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Where's Santa? Depends On Which Tech Titan You Ask

It's Christmas Eve, and you have just one burning question: Where's Santa? Normally we'd point you to NORAD, the North American Aerospace Defense Command. The operation runs an aerospace warning system that "includes the monitoring of man-made objects in space, and the detection, validation, and warning of attack against North America whether by aircraft, missiles, or space vehicles."

At Christmastime, volunteers turn their attention to tracking Santa.

This year, though, "Where's Santa?" is a question the Internet seems to be having a tough time answering with precision. Why? Well that's because Santa's whereabouts depends on which tech titan you're asking.

The Washington Post has the details: NORAD's Santa Tracker was powered by Google until last year. This year, Google took its Santa-tracking expertise to its proprietary Santa's Dashboard, with giving over NORAD's Santa Tracker to a new Microsoft platform.

The upshot? At this moment, Google's tracker says Santa has just left Labrador City in Canada while NORAD says St. Nick and the reindeer were last spotted in Brasilia, Brazil. (NORAD's gift counter also boasts that Santa has delivered 3 billion more gifts than Google's counter.)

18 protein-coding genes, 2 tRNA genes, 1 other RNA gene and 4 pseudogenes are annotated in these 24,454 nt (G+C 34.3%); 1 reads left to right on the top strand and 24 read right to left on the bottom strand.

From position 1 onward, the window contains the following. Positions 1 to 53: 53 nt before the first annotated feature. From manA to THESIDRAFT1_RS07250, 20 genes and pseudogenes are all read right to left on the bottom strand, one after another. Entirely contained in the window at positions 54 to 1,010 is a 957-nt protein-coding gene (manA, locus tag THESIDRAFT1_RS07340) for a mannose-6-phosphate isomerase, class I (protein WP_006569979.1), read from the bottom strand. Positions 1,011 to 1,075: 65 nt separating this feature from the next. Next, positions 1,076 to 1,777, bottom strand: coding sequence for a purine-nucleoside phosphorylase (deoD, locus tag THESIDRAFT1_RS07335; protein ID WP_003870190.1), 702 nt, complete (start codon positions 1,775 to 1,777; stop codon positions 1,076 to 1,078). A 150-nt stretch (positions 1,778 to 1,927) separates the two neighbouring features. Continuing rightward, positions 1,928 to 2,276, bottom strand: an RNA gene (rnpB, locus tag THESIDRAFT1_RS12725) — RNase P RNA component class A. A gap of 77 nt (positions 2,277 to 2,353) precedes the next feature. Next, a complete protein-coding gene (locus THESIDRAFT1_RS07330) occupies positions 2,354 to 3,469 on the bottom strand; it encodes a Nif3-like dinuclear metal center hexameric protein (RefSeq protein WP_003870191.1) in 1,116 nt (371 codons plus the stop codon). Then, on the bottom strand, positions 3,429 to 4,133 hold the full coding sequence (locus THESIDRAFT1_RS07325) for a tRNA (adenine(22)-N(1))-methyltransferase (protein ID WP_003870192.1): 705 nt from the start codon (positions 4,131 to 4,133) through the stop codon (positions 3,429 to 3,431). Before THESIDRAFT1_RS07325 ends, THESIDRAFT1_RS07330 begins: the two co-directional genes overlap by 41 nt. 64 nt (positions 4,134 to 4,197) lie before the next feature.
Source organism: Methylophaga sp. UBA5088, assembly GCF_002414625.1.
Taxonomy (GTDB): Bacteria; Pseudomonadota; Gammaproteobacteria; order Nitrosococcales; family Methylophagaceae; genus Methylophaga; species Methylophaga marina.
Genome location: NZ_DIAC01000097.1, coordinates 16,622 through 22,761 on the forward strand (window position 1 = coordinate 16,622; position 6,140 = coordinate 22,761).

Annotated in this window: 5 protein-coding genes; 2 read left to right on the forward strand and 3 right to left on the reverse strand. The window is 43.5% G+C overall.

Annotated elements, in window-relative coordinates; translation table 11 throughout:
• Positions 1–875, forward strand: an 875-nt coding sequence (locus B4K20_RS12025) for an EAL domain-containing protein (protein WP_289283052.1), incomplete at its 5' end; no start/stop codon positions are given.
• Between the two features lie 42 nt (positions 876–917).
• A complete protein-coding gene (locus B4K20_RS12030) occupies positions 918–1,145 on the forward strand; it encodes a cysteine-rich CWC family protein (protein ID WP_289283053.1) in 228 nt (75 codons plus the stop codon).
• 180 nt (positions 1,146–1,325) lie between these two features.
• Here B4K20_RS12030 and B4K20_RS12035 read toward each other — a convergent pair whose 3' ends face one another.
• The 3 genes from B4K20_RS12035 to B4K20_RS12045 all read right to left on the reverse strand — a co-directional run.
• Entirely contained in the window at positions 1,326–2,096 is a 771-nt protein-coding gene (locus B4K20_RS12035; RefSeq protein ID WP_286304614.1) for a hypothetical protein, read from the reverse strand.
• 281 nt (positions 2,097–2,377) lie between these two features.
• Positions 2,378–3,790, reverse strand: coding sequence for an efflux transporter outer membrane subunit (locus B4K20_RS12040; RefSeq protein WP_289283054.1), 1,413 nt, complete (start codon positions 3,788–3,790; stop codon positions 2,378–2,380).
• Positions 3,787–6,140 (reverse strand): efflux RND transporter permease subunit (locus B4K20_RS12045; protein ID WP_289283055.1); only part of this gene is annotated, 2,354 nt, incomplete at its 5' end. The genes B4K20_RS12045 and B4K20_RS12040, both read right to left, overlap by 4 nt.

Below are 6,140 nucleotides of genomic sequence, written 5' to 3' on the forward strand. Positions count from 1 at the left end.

And lest ye think Microsoft and Google would set aside some differences for the sake of Santa, think again. The Post reports:

"Looks like Google has applied their patented 'scroogled' algorithm to their Santa tracker this year, or that Bing users have been very, very nice," said Frank Shaw, Microsoft's public relations chief. "We know the NORAD Bing tracker is showing Santa's actual location and is delivering three times the amount of Christmas presents. So, kids better hit the sack when they see him getting close to their neighborhood on NORAD's site."

And if you're curious about how Santa makes it to every house, NPR's David Greene spoke with astrophysicist Neil deGrasse Tyson about the science behind Santa's Christmas Eve journey.

Copyright 2012 National Public Radio. To see more, visit http://www.npr.org/.

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